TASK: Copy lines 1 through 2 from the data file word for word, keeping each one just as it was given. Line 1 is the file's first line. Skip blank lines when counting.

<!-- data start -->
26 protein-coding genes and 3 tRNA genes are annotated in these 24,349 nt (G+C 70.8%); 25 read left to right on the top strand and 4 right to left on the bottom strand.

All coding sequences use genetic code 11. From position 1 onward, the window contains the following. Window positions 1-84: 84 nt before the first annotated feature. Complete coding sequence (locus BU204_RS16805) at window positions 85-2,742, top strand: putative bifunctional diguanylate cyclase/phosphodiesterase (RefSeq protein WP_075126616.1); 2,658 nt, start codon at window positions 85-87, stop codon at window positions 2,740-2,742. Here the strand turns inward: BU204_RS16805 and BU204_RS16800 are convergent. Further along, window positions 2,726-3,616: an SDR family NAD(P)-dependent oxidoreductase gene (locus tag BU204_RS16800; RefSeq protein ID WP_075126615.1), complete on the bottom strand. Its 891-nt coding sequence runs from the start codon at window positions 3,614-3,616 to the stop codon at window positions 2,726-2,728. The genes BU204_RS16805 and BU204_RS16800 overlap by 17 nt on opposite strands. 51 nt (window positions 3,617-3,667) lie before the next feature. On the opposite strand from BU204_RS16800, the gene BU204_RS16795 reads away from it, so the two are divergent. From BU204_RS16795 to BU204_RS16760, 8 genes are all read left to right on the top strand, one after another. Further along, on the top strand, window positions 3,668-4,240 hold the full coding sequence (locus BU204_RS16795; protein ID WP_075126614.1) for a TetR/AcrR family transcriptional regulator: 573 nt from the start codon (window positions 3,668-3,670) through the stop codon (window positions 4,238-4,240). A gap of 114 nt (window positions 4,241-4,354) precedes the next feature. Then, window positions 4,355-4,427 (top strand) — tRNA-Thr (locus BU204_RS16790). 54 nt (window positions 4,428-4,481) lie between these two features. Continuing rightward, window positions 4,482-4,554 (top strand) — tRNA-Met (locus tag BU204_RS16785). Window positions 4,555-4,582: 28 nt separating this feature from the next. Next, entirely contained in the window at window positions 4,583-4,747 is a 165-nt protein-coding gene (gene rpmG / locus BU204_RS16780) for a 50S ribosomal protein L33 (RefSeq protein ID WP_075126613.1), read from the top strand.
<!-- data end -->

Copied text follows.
26 protein-coding genes and 3 tRNA genes are annotated in these 24,349 nt (G+C 70.8%); 25 read left to right on the top strand and 4 right to left on the bottom strand.

All coding sequences use genetic code 11. From position 1 onward, the window contains the following. Window positions 1-84: 84 nt before the first annotated feature. Complete coding sequence (locus BU204_RS16805) at window positions 85-2,742, top strand: putative bifunctional diguanylate cyclase/phosphodiesterase (RefSeq protein WP_075126616.1); 2,658 nt, start codon at window positions 85-87, stop codon at window positions 2,740-2,742. Here the strand turns inward: BU204_RS16805 and BU204_RS16800 are convergent. Further along, window positions 2,726-3,616: an SDR family NAD(P)-dependent oxidoreductase gene (locus tag BU204_RS16800; RefSeq protein ID WP_075126615.1), complete on the bottom strand. Its 891-nt coding sequence runs from the start codon at window positions 3,614-3,616 to the stop codon at window positions 2,726-2,728. The genes BU204_RS16805 and BU204_RS16800 overlap by 17 nt on opposite strands. 51 nt (window positions 3,617-3,667) lie before the next feature. On the opposite strand from BU204_RS16800, the gene BU204_RS16795 reads away from it, so the two are divergent. From BU204_RS16795 to BU204_RS16760, 8 genes are all read left to right on the top strand, one after another. Further along, on the top strand, window positions 3,668-4,240 hold the full coding sequence (locus BU204_RS16795; protein ID WP_075126614.1) for a TetR/AcrR family transcriptional regulator: 573 nt from the start codon (window positions 3,668-3,670) through the stop codon (window positions 4,238-4,240). A gap of 114 nt (window positions 4,241-4,354) precedes the next feature. Then, window positions 4,355-4,427 (top strand) — tRNA-Thr (locus BU204_RS16790). 54 nt (window positions 4,428-4,481) lie between these two features. Continuing rightward, window positions 4,482-4,554 (top strand) — tRNA-Met (locus tag BU204_RS16785). Window positions 4,555-4,582: 28 nt separating this feature from the next. Next, entirely contained in the window at window positions 4,583-4,747 is a 165-nt protein-coding gene (gene rpmG / locus BU204_RS16780) for a 50S ribosomal protein L33 (RefSeq protein ID WP_075126613.1), read from the top strand.